Could I give such a life to my own children? I have wondered it before. How would I respond if one of my children chose the military, or fire fighting or law enforcement as a career. Could I suppress the entirely self-serving moment that would need to keep them from harm’s way to let them live their most authentic life? Could I get out of their way and allow them to lead the life they need to?  I hope I could. That seems to me to be the purest form of love, letting them choose things that have meaning to them and them alone without having to calculate the cost to me.

I think it was Simone De Beauvoir who wrote to her mother from the Spanish Civil War in response to her fear that she was there, “If I had two lives to live I would give one to you, but I don’t…” that seems to capture it all right there. We all want greatness and success for our children, but how must Anderson Cooper’s mother fare, watching tape of him being targeted by the violence of a mob that threatened to turn deadly any moment?  How many mothers have stood back to let their children pursue the things their inner maps told them to pursue, sometimes knowing that they would pay with their lives?

We are not them. It was one of my first lessons as a parent as I watched my triplets fight for their lives in a struggle that all but excluded me from its outcome. Their lives and fate are their own. I can protect and guide them within reason, but where they ultimately ended up was not mine to control. They are they’re own people and they will fight battles that have nothing to do with me at times. I would do the one thing I could. Show up, stand shoulder to shoulder with them and tell them they were not alone. I can give them my belief in their ability to fight and win, but I could not fight the battles for them, nor should I.

And so while I watched Anderson Cooper fly in, and ultimately back out of Egypt, I thought too of Danny Pearl, and I wonder, how does Gloria Vanderbilt ever think of anything else when she sees her son under siege in foreign countries? Journalists die in situations such as that with regularity, and nothing that happens to AC can ever be anonymous anymore.  And then I thought of Anderson Coopers mother again.  I hoped that he would get home to her all right.



Far, Far Away…


Today was one of those days. One of THOSE days. The kind that by the end of it I was looking at pictures over at the Pioneer Woman’s site and wishing that I could magically be transported away into another life. One that has landscapes in it like these…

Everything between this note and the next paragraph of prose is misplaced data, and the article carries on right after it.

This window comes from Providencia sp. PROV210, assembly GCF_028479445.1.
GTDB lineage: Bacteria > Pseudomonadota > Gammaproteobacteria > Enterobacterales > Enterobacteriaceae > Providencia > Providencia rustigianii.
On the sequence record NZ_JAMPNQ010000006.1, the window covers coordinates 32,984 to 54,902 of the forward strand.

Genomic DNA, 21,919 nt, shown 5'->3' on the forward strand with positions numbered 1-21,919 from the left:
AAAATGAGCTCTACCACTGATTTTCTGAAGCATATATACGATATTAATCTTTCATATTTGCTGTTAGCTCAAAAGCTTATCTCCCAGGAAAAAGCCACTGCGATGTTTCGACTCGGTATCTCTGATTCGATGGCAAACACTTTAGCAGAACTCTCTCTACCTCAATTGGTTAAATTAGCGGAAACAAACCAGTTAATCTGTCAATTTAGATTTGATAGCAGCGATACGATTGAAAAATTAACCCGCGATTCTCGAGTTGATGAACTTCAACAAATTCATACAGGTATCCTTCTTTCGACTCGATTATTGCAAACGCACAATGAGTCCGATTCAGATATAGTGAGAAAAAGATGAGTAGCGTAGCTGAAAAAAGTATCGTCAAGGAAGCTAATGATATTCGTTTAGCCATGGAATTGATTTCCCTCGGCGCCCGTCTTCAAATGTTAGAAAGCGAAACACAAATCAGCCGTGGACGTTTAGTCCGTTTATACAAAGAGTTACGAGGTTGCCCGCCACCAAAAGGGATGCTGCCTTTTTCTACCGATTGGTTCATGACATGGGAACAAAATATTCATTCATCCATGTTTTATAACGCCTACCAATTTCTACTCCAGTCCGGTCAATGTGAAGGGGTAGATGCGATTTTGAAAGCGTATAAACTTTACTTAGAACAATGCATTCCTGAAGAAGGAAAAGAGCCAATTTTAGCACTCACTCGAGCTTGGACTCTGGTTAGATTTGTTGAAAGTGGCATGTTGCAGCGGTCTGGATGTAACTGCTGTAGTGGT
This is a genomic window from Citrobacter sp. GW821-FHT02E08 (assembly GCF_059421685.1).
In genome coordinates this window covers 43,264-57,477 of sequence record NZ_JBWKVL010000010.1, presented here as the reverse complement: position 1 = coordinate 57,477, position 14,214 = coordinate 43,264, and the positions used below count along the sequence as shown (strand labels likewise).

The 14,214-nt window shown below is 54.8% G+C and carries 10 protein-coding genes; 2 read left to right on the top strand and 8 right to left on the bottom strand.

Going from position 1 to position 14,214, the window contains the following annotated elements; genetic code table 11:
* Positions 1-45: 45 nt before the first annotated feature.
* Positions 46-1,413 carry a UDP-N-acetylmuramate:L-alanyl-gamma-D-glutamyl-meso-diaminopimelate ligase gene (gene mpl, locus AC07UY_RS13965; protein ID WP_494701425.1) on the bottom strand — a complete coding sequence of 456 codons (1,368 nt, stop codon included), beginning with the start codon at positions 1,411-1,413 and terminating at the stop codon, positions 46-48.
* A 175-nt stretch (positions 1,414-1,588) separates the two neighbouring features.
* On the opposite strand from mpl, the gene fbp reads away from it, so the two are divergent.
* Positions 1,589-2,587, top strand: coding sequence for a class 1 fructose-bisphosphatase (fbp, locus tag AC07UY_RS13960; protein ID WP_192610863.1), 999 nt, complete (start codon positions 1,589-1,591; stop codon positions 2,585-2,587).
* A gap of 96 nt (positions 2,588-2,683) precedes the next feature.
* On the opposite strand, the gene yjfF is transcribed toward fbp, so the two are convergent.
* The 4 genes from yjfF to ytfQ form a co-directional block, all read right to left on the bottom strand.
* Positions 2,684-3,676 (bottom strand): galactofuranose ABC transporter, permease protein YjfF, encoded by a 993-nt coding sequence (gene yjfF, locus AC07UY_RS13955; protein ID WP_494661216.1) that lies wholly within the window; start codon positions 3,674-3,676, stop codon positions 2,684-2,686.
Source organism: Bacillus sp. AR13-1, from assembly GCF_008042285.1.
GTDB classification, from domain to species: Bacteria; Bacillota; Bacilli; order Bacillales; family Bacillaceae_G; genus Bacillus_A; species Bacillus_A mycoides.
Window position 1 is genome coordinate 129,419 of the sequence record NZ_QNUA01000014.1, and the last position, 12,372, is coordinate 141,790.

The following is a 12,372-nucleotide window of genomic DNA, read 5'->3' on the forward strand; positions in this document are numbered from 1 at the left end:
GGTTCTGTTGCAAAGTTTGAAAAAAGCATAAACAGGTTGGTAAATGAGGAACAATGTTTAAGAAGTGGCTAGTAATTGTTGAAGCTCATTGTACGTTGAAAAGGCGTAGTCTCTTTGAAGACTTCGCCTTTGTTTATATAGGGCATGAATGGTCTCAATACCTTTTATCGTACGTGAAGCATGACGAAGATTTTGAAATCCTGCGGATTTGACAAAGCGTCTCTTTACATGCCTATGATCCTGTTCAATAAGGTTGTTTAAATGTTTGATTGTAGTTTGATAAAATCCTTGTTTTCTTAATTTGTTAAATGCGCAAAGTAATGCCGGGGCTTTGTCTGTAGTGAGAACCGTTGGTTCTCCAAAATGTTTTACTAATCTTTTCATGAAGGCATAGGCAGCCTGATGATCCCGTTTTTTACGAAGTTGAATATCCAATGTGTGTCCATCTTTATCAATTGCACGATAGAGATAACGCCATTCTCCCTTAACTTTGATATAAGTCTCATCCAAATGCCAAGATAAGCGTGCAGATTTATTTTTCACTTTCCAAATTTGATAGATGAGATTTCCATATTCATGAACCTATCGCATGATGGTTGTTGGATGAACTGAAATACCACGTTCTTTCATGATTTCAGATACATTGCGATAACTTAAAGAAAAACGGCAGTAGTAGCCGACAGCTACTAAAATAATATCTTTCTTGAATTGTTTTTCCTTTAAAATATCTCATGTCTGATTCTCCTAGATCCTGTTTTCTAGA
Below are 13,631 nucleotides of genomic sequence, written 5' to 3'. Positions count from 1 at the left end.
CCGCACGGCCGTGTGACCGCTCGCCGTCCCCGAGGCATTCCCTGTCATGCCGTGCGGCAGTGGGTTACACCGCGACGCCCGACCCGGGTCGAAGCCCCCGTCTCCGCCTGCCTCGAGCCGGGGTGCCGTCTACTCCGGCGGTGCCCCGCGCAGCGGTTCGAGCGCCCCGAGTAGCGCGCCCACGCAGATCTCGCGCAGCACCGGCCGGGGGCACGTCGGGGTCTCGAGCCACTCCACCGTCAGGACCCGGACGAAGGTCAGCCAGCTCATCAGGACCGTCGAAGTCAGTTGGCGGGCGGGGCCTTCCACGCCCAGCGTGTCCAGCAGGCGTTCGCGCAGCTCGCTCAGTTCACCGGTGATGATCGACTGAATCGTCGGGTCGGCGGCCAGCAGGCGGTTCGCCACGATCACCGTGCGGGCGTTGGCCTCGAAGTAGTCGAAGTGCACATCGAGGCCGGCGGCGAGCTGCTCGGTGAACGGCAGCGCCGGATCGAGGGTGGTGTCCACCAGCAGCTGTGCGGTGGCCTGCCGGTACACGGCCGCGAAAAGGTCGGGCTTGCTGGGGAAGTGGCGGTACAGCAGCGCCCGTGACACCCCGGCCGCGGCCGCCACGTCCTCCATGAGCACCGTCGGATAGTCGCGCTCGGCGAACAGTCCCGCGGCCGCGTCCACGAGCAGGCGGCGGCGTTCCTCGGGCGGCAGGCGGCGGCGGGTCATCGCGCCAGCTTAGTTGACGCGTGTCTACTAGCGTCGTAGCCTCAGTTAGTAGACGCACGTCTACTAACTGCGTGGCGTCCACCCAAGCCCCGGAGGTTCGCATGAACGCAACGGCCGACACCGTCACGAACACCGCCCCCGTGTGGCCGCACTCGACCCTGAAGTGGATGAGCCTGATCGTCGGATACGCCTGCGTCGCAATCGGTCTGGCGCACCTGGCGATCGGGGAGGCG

The Pioneer Woman picture

thepioneerwoman.com

Somewhere that looks like the renewing can begin.  Somewhere warm and soaked with good things and full of soul healing peace…

I spent the morning once again working on a solution to our current dilemma. In time, I’ll be able to write about it, but for now, it’s too fresh, too raw, too much. Instead, I’ll keep trying to reframe and bend the humbling forces that these tasks ask me to walk through into something soul searching and worthy. Tasks like spending four hours waiting to throw myself on the mercy of others. And then three hours among the Jerry Springer folk at the court for child support issues instituted by the county regarding our foster kids.

As I sat and watched, an entirely unwilling participant I was forced to entertain the idea that I might have to join this fray in time. I’d rather drive needles into my eyes. Money has always been one of the LAST things I was willing to fighting over. There is something absolutely gut-wrenching about listening to couples argue over the money needed to make children safe. Hearing them use phrases like “that amount is calculated on a 28% timeshare” and to know that they are referring to children.  To seeing people arguing 5 years after their relationship is over about the care and feeding of their children is demoralizing in ways I cannot describe. On the surface, knowing what the right thing to do is when it comes to your children seems about the least complicated thing in the world, but I guess I miss something.

Maybe when you’re alone you can pursue the kind of soul-intact sanctity of walking away. Once children are in the picture, however, you have to get into the trenches.  So, I will do the things that I never thought I could do…and by and by, it will be ok. But right now…it’s awful and full of indignity and fear. But it is also full of the opportunity the make the right choice and I also suspect that when I’m out the other side, I will find that I have come away with more of those character building gifts that sometimes only seem useful when the next storm comes. Whatever. Maybe, if I evolve to a high enough level, I’ll get to come back as this…